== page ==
Billy Ray James, who went to trial three times for the same killing, has accepted a plea bargain and been sentenced to a maximum of four years in prison.
But James, 47, already has spent more than six years behind bars in the death of 60-year-old Willie Henderson.
On Monday, James remained at the Clark County Detention Center, and it could be up to two more weeks before he’s released.
Since he was given a prison term, James must be processed through the Nevada Department of Corrections, according to lawyers involved in the case.
Defense attorney Jonathan MacArthur said authorities were working to expedite James’ release.
James pleaded guilty last week to involuntary manslaughter under what’s known as the Alford decision. By entering a so-called Alford plea, he was required to admit only that prosecutors had enough evidence to prove the charge.
He had rejected previous offers to plead guilty to other charges, MacArthur said.
Chief Deputy District Attorney Megan Thomson, who tried the case three times, declined to comment on the negotiation.
MacArthur had argued that, in rejecting James’ claim of self-defense, police pursued a theory of the killing that did not add up.
“There’s a danger in developing a theory of criminal liability, then cherry-picking facts and then developing a theory that explains all of those facts,” MacArthur said. “I was proud that we were able to right the ship, at least get it turned around and moving in the proper direction.”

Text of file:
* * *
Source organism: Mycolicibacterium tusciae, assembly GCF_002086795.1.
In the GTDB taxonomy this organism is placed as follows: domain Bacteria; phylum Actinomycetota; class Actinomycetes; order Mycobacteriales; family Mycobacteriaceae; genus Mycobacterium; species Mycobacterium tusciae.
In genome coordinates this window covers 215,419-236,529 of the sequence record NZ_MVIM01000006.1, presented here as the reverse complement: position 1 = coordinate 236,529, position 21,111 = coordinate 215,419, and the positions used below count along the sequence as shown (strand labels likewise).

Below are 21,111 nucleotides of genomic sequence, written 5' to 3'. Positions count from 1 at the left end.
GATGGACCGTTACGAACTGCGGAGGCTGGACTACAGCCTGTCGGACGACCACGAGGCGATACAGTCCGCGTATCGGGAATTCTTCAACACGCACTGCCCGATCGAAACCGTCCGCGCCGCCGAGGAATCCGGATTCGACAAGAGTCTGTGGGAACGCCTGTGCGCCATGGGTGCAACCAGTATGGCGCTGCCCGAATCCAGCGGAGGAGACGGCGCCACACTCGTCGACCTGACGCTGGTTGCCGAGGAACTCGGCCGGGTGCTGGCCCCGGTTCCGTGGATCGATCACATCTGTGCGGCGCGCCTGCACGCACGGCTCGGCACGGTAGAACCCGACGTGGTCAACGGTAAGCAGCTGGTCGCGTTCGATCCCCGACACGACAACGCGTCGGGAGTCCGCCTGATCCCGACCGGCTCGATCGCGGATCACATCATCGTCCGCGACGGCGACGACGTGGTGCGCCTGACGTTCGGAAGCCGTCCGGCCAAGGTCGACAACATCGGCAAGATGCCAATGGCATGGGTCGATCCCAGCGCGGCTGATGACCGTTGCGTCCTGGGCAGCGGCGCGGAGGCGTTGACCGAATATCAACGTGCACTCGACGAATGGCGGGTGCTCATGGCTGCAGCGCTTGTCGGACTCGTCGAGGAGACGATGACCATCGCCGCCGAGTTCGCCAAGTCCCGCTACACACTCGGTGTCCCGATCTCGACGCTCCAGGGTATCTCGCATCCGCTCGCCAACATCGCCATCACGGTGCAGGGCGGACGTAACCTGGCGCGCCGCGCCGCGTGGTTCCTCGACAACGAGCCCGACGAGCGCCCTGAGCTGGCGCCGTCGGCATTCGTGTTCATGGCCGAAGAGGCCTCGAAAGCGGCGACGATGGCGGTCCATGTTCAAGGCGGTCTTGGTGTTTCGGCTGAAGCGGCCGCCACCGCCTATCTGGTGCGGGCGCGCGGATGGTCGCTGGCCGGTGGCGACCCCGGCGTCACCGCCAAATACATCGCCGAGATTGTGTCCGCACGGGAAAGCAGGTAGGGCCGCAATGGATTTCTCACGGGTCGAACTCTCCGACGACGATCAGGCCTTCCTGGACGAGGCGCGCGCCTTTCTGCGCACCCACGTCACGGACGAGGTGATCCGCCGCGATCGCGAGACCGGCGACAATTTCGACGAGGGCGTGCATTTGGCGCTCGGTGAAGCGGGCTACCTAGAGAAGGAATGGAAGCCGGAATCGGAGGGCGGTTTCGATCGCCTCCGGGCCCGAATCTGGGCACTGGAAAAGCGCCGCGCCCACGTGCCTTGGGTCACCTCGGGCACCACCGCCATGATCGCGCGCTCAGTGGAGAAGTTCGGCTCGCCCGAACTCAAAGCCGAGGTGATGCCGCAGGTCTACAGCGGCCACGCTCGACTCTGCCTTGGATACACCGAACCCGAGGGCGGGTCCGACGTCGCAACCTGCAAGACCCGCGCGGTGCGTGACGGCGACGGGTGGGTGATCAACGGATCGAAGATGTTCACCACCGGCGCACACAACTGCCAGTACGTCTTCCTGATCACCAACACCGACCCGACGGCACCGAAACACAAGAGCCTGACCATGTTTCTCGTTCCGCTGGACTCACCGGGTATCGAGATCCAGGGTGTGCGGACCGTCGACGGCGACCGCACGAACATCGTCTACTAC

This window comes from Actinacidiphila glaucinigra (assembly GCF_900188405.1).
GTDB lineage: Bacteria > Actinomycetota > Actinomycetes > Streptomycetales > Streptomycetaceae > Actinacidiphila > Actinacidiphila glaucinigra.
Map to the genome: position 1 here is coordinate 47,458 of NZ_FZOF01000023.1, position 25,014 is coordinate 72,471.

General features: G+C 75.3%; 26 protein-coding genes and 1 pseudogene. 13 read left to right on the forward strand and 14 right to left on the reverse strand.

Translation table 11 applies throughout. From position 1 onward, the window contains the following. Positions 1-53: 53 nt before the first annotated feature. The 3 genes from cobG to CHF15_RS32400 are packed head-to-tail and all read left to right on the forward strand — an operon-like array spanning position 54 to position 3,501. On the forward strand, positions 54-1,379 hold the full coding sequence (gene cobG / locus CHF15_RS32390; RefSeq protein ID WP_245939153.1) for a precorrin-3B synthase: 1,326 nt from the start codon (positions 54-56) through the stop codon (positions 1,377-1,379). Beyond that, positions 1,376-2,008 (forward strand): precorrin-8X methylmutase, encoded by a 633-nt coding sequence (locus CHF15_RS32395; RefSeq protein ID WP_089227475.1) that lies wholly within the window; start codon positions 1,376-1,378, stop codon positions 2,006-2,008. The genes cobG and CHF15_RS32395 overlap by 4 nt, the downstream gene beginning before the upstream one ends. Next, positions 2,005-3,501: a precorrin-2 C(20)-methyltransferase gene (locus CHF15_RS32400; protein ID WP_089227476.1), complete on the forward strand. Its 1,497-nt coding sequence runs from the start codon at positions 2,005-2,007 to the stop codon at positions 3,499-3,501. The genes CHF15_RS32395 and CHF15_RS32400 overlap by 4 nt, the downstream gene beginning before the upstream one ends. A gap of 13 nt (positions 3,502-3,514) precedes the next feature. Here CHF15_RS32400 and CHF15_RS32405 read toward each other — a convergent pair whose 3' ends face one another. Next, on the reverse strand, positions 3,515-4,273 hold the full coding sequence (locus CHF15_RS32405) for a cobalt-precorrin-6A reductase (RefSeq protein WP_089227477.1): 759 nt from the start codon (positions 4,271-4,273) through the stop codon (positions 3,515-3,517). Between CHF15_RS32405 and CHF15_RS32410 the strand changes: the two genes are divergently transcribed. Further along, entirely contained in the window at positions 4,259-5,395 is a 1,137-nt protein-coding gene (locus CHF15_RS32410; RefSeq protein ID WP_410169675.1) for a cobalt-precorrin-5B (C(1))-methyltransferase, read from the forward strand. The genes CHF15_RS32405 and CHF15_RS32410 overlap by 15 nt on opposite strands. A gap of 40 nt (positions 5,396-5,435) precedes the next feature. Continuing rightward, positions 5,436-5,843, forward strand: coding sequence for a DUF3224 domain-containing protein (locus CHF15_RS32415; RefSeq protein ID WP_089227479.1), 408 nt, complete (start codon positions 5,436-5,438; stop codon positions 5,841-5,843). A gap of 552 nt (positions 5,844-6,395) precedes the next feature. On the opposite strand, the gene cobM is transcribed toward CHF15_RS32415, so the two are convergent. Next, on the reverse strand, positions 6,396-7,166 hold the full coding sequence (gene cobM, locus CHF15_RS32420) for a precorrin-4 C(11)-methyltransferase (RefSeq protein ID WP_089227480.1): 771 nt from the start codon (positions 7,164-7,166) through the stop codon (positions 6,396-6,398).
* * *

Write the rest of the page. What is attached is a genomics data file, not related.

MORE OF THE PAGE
In April, James was convicted of first-degree murder, but a judge declared a mistrial after learning that jurors reviewed evidence that they were not supposed to see.
Six months earlier, a different jury was deadlocked 11-1 in favor of acquittal.
James first was convicted of first-degree murder in 2012, but that verdict was reversed after the Nevada Supreme Court determined that detectives had questioned James after he asked for a lawyer and invoked his right to remain silent.
At trial, James testified that Henderson pointed a gun at him during a quarrel. He told jurors that he tried to wrest the gun away, and it went off when the men fell into a recliner inside Henderson’s home.
Prosecutors argued that the death, which occurred in January 2010 in North Las Vegas, was premeditated murder.
Henderson’s ex-wife and other witnesses testified that he did not own the .25-caliber pistol that delivered the fatal shot.
Prosecutors said crime scene photos show no signs of a struggle, and security camera video shows James kicking in the home’s back door and later leaving without seeking help for Henderson.
Henderson, who was legally blind and walked with a cane, was shot in the back of the head.
The Supreme Court said it sent the case back to the trial court after the 2012 conviction because James, in a motion to suppress damning statements from three interrogations over 36 hours, argued that his statements were involuntary and that detectives minimized the significance of Miranda warnings.
“”Such warnings must be given before a custodial interrogation to inform the detained person that he has the right to remain silent, the right to consult with an attorney, and the right to have an attorney present during questioning.
The high court noted that James was barefoot when taken into custody, had taken anti-psychotic medication, was incoherent and told police what he thought they wanted to hear so they would leave him alone.
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